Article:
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Middlemarch: An Authoritative Text, Backgrounds, Reviews and Criticism (A Norton Critical Edition)
Bert G. Hornback, George Eliot
The Magic Mountain
Thomas Mann, John E. Woods
Love in the Time of Cholera
Gabriel García Márquez
Un Lun Dun - China Miéville Nutshell: Alice goes to Wonderland, teams up with a Planescape: Torment crew, beats up sentient pollution with magic gun.

It's a tendentious faerie tale for kids, very expressly YA. Not for me, overall, even if it has merit.

Many moments of genuine inspiration and originality. Cool that slaves appear and are thereafter liberated, in the form of the rebrellas. We can count on Mieville for slave liberation, at the least.

Some brilliant moments, such as the list of other abcities (Parisn't, No York, Sans Francisco, &c.) (60), or when one Mr. Speaker's words are made manifest as little creatures, who then rebel against him in proper post-structuralist fashion (268-69). That last presents a nice little comment on marxism's commodity fetishism argument: commerical relations of persons to products is an illusion for political relations between persons, and language is revealed to be another such product--here, one that may engage in revolution, like the liberated slave umbrellas. Appreciate also very much the joke on Chaucer's "Parliament of Fowles" (285 et seq.). Villains are revealed to be in league with top-hatted industrialists, who affirm that "effluence = affluence" (318).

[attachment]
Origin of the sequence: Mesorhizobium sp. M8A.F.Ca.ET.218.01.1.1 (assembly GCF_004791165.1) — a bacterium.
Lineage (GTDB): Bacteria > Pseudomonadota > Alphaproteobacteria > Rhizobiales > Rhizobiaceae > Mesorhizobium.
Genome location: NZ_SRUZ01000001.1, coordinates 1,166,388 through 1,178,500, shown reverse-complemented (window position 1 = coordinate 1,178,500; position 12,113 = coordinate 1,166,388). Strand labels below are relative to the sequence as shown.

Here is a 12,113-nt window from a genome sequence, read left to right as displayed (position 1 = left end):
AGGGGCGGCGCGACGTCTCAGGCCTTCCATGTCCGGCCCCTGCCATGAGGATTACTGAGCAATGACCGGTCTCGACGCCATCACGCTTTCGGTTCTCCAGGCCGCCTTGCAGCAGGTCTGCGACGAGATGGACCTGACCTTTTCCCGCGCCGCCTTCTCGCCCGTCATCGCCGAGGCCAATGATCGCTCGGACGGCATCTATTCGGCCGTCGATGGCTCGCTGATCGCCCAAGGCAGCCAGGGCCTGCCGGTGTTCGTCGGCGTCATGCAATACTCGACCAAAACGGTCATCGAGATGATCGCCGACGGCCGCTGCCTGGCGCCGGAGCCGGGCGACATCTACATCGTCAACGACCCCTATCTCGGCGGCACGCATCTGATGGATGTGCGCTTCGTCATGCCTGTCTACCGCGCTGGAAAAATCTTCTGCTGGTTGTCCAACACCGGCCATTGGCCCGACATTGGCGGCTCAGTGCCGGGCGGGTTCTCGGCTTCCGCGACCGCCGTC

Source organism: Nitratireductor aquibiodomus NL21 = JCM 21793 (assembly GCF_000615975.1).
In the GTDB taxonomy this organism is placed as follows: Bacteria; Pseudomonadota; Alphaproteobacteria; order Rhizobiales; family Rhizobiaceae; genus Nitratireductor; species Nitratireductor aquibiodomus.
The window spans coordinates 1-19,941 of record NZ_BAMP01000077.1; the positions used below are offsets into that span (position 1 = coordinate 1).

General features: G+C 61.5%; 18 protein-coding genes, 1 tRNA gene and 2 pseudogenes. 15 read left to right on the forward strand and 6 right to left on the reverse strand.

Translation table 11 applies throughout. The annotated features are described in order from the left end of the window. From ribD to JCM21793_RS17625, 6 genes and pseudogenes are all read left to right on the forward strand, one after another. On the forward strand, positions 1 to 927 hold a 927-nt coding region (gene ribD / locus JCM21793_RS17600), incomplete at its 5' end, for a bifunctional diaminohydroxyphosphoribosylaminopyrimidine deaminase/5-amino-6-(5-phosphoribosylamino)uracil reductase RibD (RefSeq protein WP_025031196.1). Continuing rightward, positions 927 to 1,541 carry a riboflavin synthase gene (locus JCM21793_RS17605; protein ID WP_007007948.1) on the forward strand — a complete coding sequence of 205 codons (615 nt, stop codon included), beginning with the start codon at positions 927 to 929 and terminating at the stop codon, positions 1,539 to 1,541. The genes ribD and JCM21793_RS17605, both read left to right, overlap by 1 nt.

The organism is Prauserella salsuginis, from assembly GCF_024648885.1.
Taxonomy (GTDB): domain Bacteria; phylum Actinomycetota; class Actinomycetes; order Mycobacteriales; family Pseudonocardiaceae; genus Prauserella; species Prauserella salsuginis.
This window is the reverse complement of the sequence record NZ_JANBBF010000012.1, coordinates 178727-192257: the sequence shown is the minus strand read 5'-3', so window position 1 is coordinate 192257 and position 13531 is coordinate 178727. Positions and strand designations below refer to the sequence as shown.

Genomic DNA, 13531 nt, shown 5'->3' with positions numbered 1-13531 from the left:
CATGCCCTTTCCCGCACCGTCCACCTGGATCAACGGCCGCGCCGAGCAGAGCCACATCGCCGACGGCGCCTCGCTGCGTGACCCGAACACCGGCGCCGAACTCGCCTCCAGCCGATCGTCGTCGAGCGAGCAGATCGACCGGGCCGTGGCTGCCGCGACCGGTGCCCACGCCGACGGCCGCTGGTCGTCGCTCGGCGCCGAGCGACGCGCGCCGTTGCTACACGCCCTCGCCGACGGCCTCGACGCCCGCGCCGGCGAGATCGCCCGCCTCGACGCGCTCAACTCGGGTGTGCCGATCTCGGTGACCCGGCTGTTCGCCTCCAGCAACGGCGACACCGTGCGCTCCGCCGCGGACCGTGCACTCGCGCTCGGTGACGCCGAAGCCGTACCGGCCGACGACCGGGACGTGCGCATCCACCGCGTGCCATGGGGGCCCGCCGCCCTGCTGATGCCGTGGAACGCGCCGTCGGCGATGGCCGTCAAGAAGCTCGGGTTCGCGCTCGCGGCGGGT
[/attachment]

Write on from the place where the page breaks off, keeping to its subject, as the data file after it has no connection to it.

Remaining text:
Primary villain is initially described in derridean terms, possessing "the absence of noise, the presence of a predatory quiet" (xi). Pleased that the talking book is written in "kraken ink" (83). That "abcities have existed at least as long as the cities" and "each dreams the other" reminds one of [b:Palimpsest|3973532|Palimpsest|Catherynne M. Valente|http://d.gr-assets.com/books/1320532857s/3973532.jpg|4019291]. Clever moment when the protagonist insists that she is "not walking though each of your chapters, book!" (304)--like a typical kid, wants to skip to the end.

Overall episodic, often random (binjas--really?), always moving very quickly. Rather annoyed by the main numinous object (section heading for same is with much awesomeness taken from the famous opening line of Virgil) as well as with the ultimate plot resolution--too neat and triumphant for a Mieville novel, which tend to be bittersweet. That's likely the YA genre requirement, though.

Recommended for extreme librarians, gnostechnicians, and arachnofenestranauts.